Hugging the Tyrrhenian Sea, an off-the-radar corner of Tuscany’s Maremma region has plenty to commend it—not the least of which is the chance to saddle up with the butteri, Italy’s traditional cowboys.
By Mavis Teo
Photographs by Martin Westlake
Within an hour of the sun rising, Frumento already has bloody spots on his face. They mark where tafani—Italian horse flies—have sunk their knife-like mandibles into his flesh. Any flies that land on his rump he can swish away with his tail, and those that alight on his shoulders he nudges with his nose. But the 16-year-old gelding is helpless against the insects that settle on his cheeks and muzzle. I do my best to help brush them off, but they’re as vicious as any I’ve ever seen in the various parts of the world where I’ve ridden, even the wilds of eastern Indonesia.
This surprises me; I am, after all, in Tuscany, a region characterized by soft rolling hills, vineyards, charming old farmhouses, and medieval ruins. But while the hinterland of the Maremma is certainly picturesque, it is also wild country, as locals will tell you with pride—a once impoverished and mosquito-infested marshland resuscitated only in modern times by drainage programs initiated by Grand Duke Leopold II in 1828 and expanded under Mussolini’s regime in the 1920s and ’30s.
Despite its size—it covers about a quarter of Tuscany, stretching inland to Montalcino and along the Tyrrhenian coast through the provinces of Livorno, Grosseto, and Lazio—the Maremma has remained largely off the tourist radar and a well-kept secret among blue-blood Italians, some of whom have hunting lodges here. More visitors are passing through these days, though it’s still relatively free from the throngs that descend on Siena or Florence.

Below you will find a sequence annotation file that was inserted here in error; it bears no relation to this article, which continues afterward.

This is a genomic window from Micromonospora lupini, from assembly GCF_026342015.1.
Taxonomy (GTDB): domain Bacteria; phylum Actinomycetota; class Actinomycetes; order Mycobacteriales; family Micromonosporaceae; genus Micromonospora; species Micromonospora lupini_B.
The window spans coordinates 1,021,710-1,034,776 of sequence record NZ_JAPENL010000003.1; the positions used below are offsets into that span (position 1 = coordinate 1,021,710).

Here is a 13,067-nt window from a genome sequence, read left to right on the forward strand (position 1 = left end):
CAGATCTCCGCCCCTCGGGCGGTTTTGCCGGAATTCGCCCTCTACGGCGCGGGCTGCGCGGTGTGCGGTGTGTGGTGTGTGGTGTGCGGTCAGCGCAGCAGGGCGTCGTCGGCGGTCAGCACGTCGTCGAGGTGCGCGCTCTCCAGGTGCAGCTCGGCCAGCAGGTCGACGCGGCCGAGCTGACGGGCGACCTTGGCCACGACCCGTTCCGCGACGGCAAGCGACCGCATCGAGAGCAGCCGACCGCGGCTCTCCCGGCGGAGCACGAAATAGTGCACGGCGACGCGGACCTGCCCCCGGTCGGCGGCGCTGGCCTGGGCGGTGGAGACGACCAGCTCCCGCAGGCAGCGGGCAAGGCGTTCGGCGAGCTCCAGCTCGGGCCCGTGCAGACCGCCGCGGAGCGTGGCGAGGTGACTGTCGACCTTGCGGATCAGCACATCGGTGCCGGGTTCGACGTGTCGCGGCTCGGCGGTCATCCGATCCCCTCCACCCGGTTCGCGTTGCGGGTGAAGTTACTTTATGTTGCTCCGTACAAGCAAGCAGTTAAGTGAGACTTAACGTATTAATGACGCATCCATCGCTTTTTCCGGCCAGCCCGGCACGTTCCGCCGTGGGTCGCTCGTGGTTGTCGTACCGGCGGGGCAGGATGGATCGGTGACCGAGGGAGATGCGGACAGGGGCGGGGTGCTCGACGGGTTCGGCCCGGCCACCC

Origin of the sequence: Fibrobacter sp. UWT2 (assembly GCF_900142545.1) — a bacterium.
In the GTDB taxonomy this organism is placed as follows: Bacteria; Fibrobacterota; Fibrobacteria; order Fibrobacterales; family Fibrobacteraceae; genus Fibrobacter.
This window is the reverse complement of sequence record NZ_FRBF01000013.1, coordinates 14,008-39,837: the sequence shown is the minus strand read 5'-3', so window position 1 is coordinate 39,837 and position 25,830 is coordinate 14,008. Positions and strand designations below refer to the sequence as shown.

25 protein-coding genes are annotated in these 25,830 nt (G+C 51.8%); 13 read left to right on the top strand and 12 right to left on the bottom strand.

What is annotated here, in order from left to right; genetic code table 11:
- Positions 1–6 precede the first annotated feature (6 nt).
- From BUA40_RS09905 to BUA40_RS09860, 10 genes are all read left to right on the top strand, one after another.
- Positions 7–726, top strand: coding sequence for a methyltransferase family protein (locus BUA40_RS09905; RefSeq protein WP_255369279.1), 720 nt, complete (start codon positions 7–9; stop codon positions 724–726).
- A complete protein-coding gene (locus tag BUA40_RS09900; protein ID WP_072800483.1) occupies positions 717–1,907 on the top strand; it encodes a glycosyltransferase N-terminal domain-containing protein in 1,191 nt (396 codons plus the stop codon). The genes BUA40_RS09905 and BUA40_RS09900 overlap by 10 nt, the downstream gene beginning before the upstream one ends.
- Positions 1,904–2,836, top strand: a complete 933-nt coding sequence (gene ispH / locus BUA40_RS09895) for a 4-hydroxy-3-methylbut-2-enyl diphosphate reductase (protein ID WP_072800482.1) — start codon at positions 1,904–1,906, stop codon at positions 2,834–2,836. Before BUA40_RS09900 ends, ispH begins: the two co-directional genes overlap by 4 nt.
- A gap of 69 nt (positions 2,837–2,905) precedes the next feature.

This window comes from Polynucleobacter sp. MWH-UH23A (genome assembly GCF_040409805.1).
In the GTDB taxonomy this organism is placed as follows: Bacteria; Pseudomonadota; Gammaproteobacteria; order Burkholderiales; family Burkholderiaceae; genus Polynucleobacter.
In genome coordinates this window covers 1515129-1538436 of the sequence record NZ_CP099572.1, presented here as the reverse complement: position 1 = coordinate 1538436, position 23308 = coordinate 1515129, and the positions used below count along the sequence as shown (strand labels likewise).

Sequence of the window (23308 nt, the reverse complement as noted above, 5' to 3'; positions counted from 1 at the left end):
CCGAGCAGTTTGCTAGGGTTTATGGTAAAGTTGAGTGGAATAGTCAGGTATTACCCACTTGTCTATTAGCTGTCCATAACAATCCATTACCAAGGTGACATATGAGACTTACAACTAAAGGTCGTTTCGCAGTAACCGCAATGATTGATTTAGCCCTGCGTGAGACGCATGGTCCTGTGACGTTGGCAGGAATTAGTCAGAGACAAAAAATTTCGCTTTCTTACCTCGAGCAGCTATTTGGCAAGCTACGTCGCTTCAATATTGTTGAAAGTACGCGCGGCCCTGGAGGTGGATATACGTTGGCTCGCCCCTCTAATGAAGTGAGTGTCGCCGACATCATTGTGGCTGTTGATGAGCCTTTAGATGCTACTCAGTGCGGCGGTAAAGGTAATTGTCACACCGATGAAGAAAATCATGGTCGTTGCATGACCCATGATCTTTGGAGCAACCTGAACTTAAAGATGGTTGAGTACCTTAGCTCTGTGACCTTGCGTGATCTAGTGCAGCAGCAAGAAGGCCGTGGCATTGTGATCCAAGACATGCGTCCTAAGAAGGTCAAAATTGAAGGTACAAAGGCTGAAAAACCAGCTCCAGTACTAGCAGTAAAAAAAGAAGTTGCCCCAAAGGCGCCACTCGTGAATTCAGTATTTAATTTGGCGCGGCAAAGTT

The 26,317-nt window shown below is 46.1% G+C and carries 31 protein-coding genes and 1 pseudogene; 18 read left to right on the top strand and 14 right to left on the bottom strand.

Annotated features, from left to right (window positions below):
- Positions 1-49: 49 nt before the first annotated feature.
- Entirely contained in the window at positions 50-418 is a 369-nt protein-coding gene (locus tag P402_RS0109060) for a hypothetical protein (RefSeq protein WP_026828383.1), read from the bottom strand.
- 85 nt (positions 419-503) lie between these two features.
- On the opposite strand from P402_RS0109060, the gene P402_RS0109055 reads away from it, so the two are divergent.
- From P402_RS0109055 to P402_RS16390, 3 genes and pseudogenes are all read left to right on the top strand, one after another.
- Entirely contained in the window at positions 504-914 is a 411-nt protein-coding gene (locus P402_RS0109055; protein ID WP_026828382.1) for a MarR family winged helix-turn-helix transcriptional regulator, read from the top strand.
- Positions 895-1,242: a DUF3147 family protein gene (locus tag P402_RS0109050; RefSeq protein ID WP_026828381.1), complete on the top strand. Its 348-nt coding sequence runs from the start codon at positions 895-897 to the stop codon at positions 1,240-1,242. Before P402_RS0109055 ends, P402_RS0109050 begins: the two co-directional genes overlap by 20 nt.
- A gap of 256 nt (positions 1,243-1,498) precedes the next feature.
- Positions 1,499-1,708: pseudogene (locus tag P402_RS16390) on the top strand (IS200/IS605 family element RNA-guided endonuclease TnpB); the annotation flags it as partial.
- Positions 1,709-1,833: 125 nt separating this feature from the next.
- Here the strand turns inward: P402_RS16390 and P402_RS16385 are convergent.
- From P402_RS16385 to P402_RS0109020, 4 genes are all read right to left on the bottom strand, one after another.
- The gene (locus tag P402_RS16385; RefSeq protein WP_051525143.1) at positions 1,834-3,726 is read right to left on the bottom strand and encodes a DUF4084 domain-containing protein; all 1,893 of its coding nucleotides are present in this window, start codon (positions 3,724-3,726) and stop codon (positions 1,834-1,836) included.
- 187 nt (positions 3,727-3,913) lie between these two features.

Nature is one draw: in place of reclaimed swamps, national parks and wetlands have sprouted, teeming with floral and fauna. There are also deep, dark forests and unspoiled beaches fringed by cliffs and dunes. Agritourism has taken off here as well. Farmhouses have been refurbished into country-chic hotels with olive groves, vineyards, and orchards to supply their own locavore-leaning restaurants. The Maremma’s ideal microclimate of soft sun and fertile soil has also attracted numerous investors—among them, New York restaurateurs Joe Bastianich and Mario Batali—to buy up local vineyards.
And then there are the butteri. As hardy as the Maremmano horses they ride and the long-horned Maremmana cattle they herd, Tuscany’s cowboys trace their heritage back to Etruscan times, though they are few in number these days. To preserve their traditions, they allow visitors to join them on horseback while herding livestock in the protected Ente Parco Regionale della Maremma. For a horse-crazy adrenaline junkie like me, it promised the perfect combination: a unique equestrian experience paired with good eating, fine wines, and a comfortable place to lay my head at night.
Though other parts of the Maremma beckoned (the hot springs of Saturnia, for instance), I chose L’Andana in the seaside town of Castiglione della Pescaia as my base, it being the nearest hotel to the butteri. Set on a 500-hectare estate with a vineyard, winery, olive groves, and pastureland for free-ranging cattle, the former Medici hunting lodge was converted into a gorgeous 33-room inn by industrialist Vittorio Moretti and chef Alain Ducasse in 2004, complete with a spa and a Michelin-starred restaurant, Trattoria Toscana. Besides the usual five-star facilities, L’Andana can also arrange hunting trips and horse riding with the nearby riding center, Le Cioccaie. Before my arrival, Andrea Alocci, the 27-year-old Tobey Maguire look-alike who manages the front office, had prepared a program for me to sample the wines and cuisine of the Maremma on horseback. “It would be a pity not to ride and eat at the same time, because we are famous for both,” he told me earnestly of his hometown.